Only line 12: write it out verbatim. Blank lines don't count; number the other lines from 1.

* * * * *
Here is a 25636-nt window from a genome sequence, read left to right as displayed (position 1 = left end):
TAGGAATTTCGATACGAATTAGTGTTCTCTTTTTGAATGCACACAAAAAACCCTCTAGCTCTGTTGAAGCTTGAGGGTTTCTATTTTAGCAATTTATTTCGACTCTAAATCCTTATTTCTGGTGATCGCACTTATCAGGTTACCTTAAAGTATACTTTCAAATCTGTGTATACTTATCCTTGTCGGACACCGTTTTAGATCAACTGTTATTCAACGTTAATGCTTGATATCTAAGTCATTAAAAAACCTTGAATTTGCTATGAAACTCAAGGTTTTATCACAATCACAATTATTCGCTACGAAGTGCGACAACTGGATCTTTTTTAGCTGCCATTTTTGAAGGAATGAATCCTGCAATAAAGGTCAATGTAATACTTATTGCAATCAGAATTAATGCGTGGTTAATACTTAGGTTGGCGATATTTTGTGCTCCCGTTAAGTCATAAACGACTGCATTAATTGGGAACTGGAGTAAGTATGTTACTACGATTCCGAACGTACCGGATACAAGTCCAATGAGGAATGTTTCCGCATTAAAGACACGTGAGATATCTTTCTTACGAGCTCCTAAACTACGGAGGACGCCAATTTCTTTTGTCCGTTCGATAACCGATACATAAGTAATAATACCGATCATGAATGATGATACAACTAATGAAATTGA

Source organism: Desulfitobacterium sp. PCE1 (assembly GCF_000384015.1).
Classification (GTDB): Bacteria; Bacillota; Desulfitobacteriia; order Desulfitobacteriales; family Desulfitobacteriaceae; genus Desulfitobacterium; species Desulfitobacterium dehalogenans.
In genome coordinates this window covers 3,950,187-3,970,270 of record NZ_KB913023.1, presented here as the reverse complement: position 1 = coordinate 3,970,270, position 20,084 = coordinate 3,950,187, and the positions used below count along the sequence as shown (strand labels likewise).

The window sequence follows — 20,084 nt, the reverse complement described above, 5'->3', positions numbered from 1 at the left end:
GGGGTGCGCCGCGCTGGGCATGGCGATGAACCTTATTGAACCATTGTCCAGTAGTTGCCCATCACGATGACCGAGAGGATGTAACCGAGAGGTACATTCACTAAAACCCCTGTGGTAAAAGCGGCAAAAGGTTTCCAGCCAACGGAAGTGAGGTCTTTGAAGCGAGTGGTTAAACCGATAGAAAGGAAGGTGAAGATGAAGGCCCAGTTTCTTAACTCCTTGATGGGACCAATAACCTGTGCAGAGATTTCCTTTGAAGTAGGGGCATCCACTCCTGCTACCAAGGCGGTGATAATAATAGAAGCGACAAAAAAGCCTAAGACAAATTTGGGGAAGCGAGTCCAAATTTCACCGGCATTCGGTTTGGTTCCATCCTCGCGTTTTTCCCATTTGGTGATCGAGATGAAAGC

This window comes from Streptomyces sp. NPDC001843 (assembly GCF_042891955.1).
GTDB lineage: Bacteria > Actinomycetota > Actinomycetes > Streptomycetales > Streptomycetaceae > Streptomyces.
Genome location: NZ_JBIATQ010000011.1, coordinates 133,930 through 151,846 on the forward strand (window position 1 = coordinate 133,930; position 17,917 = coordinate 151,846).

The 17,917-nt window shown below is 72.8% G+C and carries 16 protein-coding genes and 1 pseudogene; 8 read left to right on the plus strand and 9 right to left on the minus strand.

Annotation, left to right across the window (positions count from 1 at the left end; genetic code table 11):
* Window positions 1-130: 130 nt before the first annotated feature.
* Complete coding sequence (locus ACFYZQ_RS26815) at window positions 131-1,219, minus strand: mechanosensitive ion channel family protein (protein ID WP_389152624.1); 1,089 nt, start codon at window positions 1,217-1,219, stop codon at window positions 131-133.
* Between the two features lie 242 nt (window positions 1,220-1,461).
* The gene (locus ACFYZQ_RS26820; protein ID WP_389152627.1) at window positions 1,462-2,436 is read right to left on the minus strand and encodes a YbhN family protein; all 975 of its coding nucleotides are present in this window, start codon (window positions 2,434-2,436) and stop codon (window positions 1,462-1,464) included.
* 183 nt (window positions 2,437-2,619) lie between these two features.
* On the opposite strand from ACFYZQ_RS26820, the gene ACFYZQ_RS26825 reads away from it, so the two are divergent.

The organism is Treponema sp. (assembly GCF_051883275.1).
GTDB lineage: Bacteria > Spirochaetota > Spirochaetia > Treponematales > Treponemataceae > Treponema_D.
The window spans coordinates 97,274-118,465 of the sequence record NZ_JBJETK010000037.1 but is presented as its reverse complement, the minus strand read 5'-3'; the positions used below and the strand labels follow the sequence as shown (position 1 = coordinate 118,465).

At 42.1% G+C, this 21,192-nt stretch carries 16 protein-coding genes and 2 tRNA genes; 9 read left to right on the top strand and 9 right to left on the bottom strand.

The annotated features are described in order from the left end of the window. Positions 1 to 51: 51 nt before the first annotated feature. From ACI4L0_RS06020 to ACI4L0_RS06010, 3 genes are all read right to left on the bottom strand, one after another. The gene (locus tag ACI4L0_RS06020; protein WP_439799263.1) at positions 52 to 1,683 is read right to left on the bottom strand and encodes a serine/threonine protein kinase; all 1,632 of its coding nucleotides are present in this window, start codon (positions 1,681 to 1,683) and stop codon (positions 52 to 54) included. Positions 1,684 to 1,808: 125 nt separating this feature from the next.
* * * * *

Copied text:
Annotation, left to right across the window (positions count from 1 at the left end; genetic code table 11):